“Do you have a question for another black male?”
A group of artists asked this of black men from all walks of life, young and old, well-off and in prison, for four years. Approximately 160 sat down with them in more or less makeshift studios across the country and spoke, straight to the camera, their questions and their answers to the recorded questions of others.
“As a black man in America do you really feel free?”
“Who are you as it relates to your purpose here on Earth?
“How has your financial success or your educational success compromised who you feel that you are on the inside for what you feel that people want you to be?”
The kinds of questions asked in the safe and formal space of the video interview came as a surprise to the artists (three of four of whom are themselves black men). “Going in, we’d all feel like: This guy’s from here–this guy’s in jail, he speaks like this or he’s wearing this–so we know what kind of question he’s going to ask,” says co-creator Hank Willis Thomas. “And then, 99% of time, we were just like … “Wow!”
The answers were equally surprising, diverse, and raw. “It’s very visceral,” says Thomas. “It’s their immediate answer. We’re recording the last part of them listening to the question and watching their immediate response to it.”
A video installation of these questions and answers was on exhibit in New York, San Francisco, and Milwaukee. It’s also being turned into a documentary and a book, but the most ambitious part of the “transmedia” project may be Question Bridge Interactive, a crowdsourced video extension of the project which just raised more than $77,676 on Kickstarter.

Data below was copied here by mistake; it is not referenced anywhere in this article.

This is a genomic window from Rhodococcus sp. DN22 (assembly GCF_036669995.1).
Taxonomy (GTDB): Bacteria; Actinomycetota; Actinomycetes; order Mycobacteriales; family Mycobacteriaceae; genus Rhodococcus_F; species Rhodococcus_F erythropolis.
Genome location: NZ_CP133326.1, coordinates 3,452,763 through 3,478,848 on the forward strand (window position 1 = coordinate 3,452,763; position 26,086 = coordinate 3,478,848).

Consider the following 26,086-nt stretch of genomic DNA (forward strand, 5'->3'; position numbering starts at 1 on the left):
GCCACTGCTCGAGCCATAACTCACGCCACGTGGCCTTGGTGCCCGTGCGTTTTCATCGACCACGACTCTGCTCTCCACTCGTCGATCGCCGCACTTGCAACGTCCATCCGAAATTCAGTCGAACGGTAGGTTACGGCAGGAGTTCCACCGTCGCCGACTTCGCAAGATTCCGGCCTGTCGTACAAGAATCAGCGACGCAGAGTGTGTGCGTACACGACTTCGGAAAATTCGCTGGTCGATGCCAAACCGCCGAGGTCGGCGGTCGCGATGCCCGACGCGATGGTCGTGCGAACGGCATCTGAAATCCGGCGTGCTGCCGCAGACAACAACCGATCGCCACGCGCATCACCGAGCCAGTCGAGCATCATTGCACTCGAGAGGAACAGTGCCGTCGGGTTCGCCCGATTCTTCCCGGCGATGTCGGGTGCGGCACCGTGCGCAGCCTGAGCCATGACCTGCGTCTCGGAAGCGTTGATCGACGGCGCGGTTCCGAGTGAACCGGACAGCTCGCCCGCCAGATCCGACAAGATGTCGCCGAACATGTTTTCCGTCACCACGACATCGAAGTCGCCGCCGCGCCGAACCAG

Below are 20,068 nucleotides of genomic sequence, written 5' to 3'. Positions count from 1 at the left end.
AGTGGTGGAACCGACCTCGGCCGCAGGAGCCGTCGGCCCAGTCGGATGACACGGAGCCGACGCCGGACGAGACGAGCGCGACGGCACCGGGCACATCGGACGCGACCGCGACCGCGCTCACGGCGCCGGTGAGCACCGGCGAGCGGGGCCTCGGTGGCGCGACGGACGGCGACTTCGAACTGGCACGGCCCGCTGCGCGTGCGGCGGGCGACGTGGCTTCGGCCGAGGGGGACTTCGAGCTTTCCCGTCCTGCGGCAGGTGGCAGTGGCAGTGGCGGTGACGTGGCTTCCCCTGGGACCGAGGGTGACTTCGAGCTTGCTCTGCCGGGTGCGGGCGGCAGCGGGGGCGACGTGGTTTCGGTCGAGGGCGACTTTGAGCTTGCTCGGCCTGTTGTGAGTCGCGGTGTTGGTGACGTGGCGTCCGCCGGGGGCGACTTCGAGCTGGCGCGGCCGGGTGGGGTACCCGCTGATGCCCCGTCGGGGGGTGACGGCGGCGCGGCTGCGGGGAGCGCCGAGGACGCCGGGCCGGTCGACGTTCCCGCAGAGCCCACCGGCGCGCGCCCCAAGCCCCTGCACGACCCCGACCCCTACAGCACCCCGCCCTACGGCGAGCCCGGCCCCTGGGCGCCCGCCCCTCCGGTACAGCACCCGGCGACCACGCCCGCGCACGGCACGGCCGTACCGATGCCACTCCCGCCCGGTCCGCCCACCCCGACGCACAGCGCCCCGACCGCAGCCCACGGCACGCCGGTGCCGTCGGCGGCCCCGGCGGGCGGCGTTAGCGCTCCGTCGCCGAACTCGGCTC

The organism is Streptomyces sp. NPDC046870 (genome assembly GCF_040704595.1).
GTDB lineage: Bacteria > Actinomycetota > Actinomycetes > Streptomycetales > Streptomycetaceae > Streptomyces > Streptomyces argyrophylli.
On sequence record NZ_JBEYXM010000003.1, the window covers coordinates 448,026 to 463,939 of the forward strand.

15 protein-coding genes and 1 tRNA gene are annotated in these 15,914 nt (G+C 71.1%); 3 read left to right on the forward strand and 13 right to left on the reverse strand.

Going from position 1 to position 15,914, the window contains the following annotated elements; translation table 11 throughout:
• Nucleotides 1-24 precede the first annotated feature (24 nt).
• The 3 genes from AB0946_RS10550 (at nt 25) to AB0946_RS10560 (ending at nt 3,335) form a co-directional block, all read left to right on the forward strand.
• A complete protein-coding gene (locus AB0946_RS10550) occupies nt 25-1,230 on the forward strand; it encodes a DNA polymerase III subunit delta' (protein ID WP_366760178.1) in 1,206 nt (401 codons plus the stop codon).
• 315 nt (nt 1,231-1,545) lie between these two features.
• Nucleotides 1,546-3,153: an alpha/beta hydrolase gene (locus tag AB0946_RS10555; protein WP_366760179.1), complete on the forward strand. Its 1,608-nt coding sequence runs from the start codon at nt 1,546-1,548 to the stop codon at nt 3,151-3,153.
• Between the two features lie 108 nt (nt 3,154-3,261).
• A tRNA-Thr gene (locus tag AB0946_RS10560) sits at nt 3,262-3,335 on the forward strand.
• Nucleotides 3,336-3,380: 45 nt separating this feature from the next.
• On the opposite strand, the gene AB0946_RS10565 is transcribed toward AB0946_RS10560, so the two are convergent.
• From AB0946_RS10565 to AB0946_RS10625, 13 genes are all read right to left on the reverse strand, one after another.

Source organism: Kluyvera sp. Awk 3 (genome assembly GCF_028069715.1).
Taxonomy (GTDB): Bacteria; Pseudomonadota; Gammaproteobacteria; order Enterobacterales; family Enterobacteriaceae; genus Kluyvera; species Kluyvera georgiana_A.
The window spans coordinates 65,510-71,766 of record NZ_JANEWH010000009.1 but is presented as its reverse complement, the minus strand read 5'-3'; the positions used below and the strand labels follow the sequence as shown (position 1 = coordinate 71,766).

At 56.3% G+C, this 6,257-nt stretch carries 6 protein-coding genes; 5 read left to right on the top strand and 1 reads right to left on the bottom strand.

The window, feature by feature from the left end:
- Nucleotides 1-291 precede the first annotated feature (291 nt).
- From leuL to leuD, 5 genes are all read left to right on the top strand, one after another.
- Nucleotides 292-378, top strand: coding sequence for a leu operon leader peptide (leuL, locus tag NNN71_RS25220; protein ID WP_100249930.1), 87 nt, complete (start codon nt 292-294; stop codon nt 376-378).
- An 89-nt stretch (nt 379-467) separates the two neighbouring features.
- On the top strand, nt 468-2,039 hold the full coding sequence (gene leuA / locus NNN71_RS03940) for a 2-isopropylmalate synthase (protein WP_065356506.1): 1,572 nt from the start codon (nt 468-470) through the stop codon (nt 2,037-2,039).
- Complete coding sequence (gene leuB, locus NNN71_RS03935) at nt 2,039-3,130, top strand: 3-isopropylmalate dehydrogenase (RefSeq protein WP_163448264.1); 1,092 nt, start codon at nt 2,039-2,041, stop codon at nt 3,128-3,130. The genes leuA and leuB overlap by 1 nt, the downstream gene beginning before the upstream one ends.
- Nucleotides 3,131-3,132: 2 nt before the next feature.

It seems like a natural idea, since the project’s straight-to-camera honesty is tailor-made for YouTube. (Though the Question Bridge Interactive site would use its own video platform.) The moonshot hope is to get 200,000 black men to put their own questions and responses online, with robust data visualization to help users navigate the site.
“Our hypothesis is that it will be so diverse it will break the container, and no one can say black men are anything because they’re everything,” says artist Kamal Sinclair. “That being said, we also could be surprised to find that most men define themselves as thugs or Obamacrats,” she jokes.
But the Question Bridge is an idea larger than the black male community.
“My big hope is they’ll be able to also create their own Question Bridges that aren’t race or gender specific,” says Thomas. “We’re all members of multiple communities, and who’s to say which one is primary, whether someone is in the Polar Bear club, or is a Guardian Angel or a New York Knicks fan.”
The goal is to create what Thomas calls a “Google Earth of identity mapping.”
Even if it’s less Google Earth than It Gets Better, it would be worthy to watch.